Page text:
Czech parliament passes landmark ruling to redefine rape

Czechia is set to shift to the 'no means no' principle of rape, which includes disapproval of intercourse based on gestures, crying, and other aspects. Staff ČTK

Written by StaffČTK Published on 11.04.2024 10:20:00 (updated on 11.04.2024) Reading time: 2 minutes

In a historic decision, Czechia’s Chamber of Deputies has approved a government-sponsored amendment to the country’s Penal Code that changes the legal definition of rape from forcible to non-consensual sexual intercourse.

The bill also includes a provision that considers any sexual practices with children under the age of 12 as rape.

Rape can be non-violent

The amendment uses the "no means no" principle. Victims can indicate disapproval non-verbally through gestures, crying, or defensive posturing. It also accounts for a victim's inability to consent due to factors like illness, sleep, mental incapacity, heavy intoxication, restraint, or disability. The new definition states that rape doesn't have to involve physical force from perpetrators.

Under the new amendment, the crime of rape will only include intercourse and other penetrative acts. Less serious sexual practices will be considered a separate offense of sexual assault.

The use of a weapon during a sexual assault will result in a higher penalty for both sexual assault and rape. Additionally, sexual coercion will now also be considered a criminal offense.

Swift approval, unanimous agreement

Organizations supporting crime victims, such as the Czech Women's Lobby (CZL), have praised the amendment's approval. Chairwoman Marta Smolíková stated: "This is the culmination of CZL’s work and our hard efforts. It turns out that the lower house understands victims, so there should be no problem with ratifying the Istanbul Convention." Czechia has controversially not yet ratified the Istanbul Convention, despite multiple attempts to do so.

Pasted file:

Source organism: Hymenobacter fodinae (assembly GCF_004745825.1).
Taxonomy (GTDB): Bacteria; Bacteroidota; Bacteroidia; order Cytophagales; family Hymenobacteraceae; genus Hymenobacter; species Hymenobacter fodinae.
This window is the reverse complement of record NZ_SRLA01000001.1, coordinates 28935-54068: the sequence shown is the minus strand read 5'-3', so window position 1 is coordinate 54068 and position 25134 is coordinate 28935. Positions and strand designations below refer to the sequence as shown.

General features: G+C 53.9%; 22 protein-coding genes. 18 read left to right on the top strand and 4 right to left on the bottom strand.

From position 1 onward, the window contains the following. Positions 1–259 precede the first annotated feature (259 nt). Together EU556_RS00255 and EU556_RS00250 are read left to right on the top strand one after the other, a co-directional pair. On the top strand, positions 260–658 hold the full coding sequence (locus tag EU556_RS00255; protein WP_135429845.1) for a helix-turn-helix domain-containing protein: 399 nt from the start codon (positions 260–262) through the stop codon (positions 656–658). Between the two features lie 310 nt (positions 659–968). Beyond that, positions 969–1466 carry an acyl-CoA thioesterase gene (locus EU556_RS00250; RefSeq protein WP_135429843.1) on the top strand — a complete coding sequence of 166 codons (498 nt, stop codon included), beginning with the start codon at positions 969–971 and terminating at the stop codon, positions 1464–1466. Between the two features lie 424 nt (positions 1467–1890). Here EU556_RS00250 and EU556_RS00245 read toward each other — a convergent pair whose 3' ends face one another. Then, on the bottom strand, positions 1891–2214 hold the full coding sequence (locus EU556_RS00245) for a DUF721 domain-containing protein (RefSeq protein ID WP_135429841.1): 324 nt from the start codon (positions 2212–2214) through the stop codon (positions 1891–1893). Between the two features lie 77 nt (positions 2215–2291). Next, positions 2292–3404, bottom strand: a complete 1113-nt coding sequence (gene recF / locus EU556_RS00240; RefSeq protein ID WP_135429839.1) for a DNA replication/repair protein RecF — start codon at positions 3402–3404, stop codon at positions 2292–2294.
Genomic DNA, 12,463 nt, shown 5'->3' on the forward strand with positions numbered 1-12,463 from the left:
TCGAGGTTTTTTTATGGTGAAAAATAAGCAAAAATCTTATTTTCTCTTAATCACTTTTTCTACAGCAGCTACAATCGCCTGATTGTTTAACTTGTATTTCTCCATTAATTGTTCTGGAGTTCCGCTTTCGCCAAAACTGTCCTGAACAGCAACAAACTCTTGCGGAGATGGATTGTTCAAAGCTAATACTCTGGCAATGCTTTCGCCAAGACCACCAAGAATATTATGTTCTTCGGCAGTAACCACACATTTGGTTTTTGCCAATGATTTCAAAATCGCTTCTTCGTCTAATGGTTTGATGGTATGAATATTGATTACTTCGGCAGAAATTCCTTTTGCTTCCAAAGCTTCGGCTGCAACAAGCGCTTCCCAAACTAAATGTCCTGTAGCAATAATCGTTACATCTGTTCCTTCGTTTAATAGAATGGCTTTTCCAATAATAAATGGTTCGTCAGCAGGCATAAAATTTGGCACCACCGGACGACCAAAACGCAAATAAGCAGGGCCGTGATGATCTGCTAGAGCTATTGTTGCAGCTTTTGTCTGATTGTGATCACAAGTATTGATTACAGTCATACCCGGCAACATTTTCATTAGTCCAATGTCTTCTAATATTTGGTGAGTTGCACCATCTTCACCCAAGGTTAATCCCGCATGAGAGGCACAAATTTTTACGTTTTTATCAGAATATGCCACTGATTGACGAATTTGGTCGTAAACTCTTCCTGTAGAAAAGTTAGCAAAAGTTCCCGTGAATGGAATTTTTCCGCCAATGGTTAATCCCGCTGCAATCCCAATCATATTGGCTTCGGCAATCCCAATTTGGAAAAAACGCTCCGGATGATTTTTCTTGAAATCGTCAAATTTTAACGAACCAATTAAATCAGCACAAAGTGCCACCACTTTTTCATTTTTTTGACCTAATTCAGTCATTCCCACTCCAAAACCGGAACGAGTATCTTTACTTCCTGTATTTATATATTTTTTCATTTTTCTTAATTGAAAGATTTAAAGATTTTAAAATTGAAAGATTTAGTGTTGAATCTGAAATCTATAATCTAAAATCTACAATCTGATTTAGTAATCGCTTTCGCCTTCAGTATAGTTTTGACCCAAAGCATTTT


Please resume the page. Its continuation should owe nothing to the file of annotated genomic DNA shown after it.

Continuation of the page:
Smolíková also noted the strong support across all parties in the Czech parliament when voting on the bill. She described the amendment's quick approval as "absolutely unprecedented and exceptional."

Member of Parliament (MP) Taťána Malá, the rapporteur of the draft amendment, believes that the new definition will improve the position of victims. She has called on the Justice Ministry to start an awareness campaign on the change in the definition of rape. Other MPs, such as Klara Kocmanová and Michal Zuna, have expressed their support for the amendment, calling it a big step towards justice for victims.

Zuna said he hopes that the legal change will also change court practice, which now sees half of reported rape cases shelved and one-quarter ending in suspended sentences.

The Czech Senate will now vote on the amendment – highly likely to be approved, as both the ruling coalition and opposition agreed on the redefinition. President Petr Pavel will then sign the bill into law, which is expected to take place within a few months.


  • There are about 34 cases of rape every day in Czechia.
  • Fifty-two percent of people think sexual violence is common in society.
  • An estimated 5 percent of rapes are thought to be reported.
  • Two out of five adults have been victims of sexual harassment or violence.
  • One-quarter of people believe a rape victim is partly responsible if they were wearing "provocative clothing."

    Sources: Amnesty International,

The change in the definition of rape has been a topic of discussion in many European countries in recent years. Sixteen countries, including Malta, Croatia, and Spain, have adopted the "yes means yes" concept, while others, such as France and Austria, still adhere to a definition of rape based on violence or threat.

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